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Archive for October, 2006

LandlordMax Customer Testimonial

Today we just received the following great LandlordMax testimonial from Jennifer Beaton which I’d like to share with you:

“I have been using LandlordMax for over a year a now. I manage 54 doors and can’t imagine what type of spreadsheet I would need if I didn’t have LandlordMax. It is very easy to use and has a wide variety of reports that gives me the information that I need to provide reports to my clients on a monthly basis. Excellent product with a great price! Keep up the hard work!!”

Jennifer Beaton

Weekly 7

10 reasons people make stupid decisions
The title says it all. And this is probably one of the very few times I agree with every point in the list!!!

Google Puts Lid on New Products
Realizing that its myriad services are confusing users, it will focus on refining what it has.

Automated Antenna Design
A little off the usual topic, but seeing as I’m an AI (Artificial Intelligence) buff, and especially genetic algorithms (aka evolutionary algorithms) this is a great story!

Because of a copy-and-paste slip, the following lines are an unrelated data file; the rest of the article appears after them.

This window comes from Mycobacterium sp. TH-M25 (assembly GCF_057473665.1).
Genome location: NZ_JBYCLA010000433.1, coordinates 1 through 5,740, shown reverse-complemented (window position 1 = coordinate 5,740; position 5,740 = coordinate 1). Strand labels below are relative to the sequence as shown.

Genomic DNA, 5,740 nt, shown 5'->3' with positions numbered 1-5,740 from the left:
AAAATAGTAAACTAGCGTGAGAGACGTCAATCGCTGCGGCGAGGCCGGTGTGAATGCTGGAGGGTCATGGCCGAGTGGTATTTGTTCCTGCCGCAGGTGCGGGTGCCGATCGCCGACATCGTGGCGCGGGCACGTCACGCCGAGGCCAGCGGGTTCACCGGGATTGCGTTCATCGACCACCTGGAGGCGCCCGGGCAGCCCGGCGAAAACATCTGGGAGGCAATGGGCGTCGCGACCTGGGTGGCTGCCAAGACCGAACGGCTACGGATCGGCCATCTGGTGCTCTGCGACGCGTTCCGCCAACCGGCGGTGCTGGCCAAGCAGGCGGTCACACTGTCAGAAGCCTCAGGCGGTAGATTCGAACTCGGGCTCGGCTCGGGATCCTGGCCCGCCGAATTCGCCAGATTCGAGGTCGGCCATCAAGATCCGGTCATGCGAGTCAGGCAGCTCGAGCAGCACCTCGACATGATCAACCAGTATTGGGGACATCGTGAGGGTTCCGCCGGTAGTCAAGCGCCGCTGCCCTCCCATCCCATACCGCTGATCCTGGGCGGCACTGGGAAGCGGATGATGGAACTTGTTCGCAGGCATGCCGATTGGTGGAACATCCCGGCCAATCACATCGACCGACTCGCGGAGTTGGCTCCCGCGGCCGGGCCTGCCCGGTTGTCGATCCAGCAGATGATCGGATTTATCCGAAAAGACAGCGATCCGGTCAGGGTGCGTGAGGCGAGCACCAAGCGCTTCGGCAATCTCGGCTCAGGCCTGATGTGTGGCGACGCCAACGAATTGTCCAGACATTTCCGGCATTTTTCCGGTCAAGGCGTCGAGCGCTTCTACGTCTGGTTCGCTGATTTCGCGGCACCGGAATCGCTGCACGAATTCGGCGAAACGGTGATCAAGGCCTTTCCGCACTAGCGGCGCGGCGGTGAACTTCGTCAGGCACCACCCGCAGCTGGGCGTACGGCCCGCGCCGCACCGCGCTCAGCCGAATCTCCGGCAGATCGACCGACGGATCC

DMOZ Directory – How Much Money Is It Worth To You
Personally I don’t believe it’s worth much, if anything, right now. There seems to be a lot innactivity and possibly some corruption going on. Just read the comments in that post alone, and trust me you see these types of comments everywhere online!

The Multi-Tasking Myth
Multi-tasking is very difficult, and although I do admit that some people are better at it then others, you always encounter some penalty.

10 Tips for Moving From Programmer to Entrepreneur
Some great tips! Many of which I’ve had to learn the hard way myself. Probably his first tip was the most applicable for me initially, but one which I strongly agree with now.

Must Read: Top 10 Mortgage Mistakes
Some great tips here if you’re shopping for a mortgage, especially if you’re new to the industry.

Is Technical Phone Support a Viable Option for a Software Company?

Yes and no.

Yes, in that it lets you get closer to your customers. There’s nothing quite like talking to your customers one on one to find out exactly what they think of your product, of your company, how they found you, and everything else. Having a phone number also gives some credibility to your company.

No, because phone support is extremely costly. Most people don’t realize it, but phone support is several times more expensive than online support for the same customer base! As well, although it increases the sales, it’s nowhere near in proportion to the extra costs. I now understand why pretty much every software company charges for phone support.